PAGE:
The best results have always been obtained by the parties getting together and settling whatever dispute there might have been between them. In the past there have been boards of reference which have enabled employers and employees to get together and, in a quite unofficial way, to discuss all their grievances and arrive at a decision which is binding in every way, just as if it were an award’ of the court. Now it has been suggested that because of the public interest, such a system cannot be considered. It has been said that the public interest must be taken into account.
– That is not new.
– It is not new, but its operation has been lopsided. Apparently the only time when public interest must be considered is when the workers get something. That seems to be the only time when an appeal is to be lodged on the ground that the public interest must be served. Has any inquiry been held in the public interest into all the increases of prices that have taken place in recent years? Has any regard at all been paid to the public interest as the cost of commodities has increased? Has there been any suggestion made that a tribunal should be set up to investigate those increases in the public interest?
Has there been any indication of the establishment of a tribunal to consider, in the public interest, the increases of shipping freights and fares which have been proposed simply because the workers in the shipping industry have been awarded increased wages by an arbitration authority? The ink was hardly dry on the award granted to the wharf labourers when their opponents before the arbitration tribunal indicated that they would increase freights to reimburse themselves for the small amount awarded to those employed on the wharfs. Has there been any discussion in the public interest about the establishment of a tribunal to deal with that matter? Will that case be referred to this new authority and will any action be taken to prevent the increase of freights? Of course, the answer to those questions is “ no “, and honorable senators on the Government side know that as well as we do.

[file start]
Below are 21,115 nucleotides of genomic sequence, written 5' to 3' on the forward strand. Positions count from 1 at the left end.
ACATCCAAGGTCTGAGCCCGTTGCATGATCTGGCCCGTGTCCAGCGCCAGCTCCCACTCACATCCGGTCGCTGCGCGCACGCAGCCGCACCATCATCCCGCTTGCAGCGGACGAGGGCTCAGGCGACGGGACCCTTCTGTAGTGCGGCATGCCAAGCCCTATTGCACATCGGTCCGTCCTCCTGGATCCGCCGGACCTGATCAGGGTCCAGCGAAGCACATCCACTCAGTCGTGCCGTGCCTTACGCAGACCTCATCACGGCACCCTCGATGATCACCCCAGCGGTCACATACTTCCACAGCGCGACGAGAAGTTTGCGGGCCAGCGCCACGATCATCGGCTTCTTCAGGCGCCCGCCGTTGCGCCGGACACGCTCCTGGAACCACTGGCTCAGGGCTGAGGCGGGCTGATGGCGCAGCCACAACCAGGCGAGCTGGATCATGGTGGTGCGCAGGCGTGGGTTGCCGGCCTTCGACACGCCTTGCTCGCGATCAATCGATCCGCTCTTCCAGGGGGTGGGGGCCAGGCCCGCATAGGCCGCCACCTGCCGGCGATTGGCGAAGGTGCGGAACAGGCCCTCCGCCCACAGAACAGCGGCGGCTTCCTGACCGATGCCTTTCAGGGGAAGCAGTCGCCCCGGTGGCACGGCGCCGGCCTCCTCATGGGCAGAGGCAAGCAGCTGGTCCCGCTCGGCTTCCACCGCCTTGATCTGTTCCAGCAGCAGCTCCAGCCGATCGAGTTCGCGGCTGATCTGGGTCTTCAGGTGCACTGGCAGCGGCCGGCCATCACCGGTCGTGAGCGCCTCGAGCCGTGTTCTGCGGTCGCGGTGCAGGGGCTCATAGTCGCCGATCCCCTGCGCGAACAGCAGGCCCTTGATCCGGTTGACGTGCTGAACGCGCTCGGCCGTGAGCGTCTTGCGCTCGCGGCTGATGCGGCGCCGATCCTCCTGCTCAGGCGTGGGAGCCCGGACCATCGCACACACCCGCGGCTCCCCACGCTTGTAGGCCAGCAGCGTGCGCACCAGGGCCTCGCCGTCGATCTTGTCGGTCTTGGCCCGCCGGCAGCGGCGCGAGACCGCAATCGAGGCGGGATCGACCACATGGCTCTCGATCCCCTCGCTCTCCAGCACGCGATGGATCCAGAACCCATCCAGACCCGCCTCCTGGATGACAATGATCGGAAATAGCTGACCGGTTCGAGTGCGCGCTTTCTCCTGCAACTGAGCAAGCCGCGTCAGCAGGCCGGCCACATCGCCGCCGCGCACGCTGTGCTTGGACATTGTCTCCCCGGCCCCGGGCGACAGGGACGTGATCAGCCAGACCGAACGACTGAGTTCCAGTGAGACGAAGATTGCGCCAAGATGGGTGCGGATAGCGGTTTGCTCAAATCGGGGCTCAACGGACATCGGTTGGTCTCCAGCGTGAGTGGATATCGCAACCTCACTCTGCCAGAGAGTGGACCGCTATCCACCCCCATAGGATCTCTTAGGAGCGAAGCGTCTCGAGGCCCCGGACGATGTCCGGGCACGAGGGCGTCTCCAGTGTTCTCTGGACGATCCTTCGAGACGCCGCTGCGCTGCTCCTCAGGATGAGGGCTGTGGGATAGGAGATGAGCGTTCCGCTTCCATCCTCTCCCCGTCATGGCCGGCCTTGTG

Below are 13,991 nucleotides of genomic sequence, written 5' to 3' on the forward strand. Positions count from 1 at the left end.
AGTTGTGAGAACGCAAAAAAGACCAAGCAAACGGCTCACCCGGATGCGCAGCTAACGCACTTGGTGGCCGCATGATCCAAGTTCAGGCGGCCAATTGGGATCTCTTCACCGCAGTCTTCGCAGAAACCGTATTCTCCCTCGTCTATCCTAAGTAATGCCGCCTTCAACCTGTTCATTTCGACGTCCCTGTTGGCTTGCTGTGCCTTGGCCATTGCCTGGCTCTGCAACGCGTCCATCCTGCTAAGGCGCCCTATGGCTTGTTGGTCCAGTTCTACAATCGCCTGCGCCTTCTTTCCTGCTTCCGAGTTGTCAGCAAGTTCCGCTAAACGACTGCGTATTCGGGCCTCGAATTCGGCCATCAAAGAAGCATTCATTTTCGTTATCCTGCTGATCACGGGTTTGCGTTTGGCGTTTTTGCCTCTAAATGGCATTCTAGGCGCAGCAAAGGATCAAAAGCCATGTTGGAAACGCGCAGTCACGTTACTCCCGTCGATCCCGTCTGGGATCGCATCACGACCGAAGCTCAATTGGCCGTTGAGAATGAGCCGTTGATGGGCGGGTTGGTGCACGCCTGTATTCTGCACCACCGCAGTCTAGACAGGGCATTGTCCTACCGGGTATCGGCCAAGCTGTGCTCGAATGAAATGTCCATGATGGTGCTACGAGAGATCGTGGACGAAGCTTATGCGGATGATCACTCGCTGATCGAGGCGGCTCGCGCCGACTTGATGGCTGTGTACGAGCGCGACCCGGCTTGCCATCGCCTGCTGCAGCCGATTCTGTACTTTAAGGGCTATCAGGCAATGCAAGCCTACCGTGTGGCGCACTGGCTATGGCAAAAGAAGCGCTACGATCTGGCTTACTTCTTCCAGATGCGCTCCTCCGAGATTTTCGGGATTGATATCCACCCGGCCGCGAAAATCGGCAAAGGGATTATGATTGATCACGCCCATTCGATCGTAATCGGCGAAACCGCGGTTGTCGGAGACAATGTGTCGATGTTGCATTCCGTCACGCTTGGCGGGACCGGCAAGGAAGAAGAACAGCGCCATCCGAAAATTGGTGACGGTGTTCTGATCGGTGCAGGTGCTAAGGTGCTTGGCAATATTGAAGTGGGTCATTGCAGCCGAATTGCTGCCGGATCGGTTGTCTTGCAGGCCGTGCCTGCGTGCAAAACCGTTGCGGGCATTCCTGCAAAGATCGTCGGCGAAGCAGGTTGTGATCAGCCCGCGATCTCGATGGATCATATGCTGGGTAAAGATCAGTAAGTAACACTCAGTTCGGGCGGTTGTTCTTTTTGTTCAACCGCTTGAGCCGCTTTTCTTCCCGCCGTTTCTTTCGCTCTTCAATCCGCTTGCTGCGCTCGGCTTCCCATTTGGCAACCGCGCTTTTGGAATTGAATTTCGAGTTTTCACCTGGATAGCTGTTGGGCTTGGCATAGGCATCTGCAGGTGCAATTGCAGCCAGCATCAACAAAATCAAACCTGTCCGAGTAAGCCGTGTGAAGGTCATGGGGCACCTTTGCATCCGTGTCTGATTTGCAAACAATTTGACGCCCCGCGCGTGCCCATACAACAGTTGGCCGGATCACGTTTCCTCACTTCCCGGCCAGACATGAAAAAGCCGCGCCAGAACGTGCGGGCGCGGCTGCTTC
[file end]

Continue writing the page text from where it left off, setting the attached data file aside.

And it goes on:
If a conciliator makes an arrangement which will give some increase to the workers, then we shall have all sorts of appeals. There will be appeals from one authority to another, until finally the workers will be left in the same position as they were in when the whole process began. Therefore, honorable senators will see clearly how lop-sided this bill is, even though it is supposed to be introducing a measure of conciliation.
– There is no appeal from a conciliator as such.
– There is an appeal if the conciliator tries to make an award.
– That is the very important distinction. The conciliator will not make an award; a conciliation commissioner can do that.
– That is so, but if a conciliator wants to conciliate, tells the parties to do such and such a thing, there could be an appeal from that decision. There would be an appeal if the workers received any benefit.
-Theworkersmay wish to appeal just the same as any other party.
– The workers may, but the history of arbitration shows that when the workers have exercised their power to appeal under the Conciliation and Arbitration Act, they have usually come away empty handed. The appeal has fallen on very deaf ears. On the other hand, when the employers have appealed they have had quite the opposite experience. Their appeals have generally been upheld.
SenatorWright. - Who appealed in the Boilermakers case?
– That decision was quite unexpected and the Government immediately took steps to ensure that such a thing would not happen again. That appeal was against a penalty that had been inflicted. The High Court decided that the Commonwealth Court of Conciliation and Arbitration could not be an arbitrator and a penalty fixing tribunal at the same time. Now the Government is getting around that deci- sion in a very adroit manner, and hoping that its present legislation will last for time. Possibly the Government will appeal to the Privy Council, to test the High Court’s decision.
I suggest that all the pious hopes that have been expressed during this debate by honorable senators on the Government side will remain unfulfilled until we get down to a more definite basis and devise arbitration machinery that will guarantee to the worker a greater part of the wealth that he produces.Whatever machinery is introduced, it must have that for its objective, because, as Senator Grant has already said, the wharf labourers, who recently received an8d. an hour increase of their rates, and other workers who have been given a 10s. a week increase of the basic wage, will not benefit from those increases, if they find when they go to purchase commodities in a week or a fortnight that the increased cost of living has taken away the advantage of their higher pay. I suggest that this measure fails in every respect to grapple with that grave problem, which really is a matter of human interest.
A measure of this kind deals with humanity, and in that respect itdiffers from other measures that are put before the Parliament.For those reasonsI trust that the Government will go further than it did when this measure was in another place, when a sheaf of amendments was added to the original bill. There, the Government discovered that it had to go a little way along the road towards meeting the objections of the Opposition, and I hope that in this chamber the Government will go further and accept the amendment that is now before us in an effort to make the measure a better one than it is at present.
Question put -
That the words proposed to be left out (SenatorMcKenna’s amendment) be left out.
The Senate divided. (The President - Senator the Hon. A. M. McMullin.)
Question so resolved in the negative.
Question put -
That the bill be now read a second time.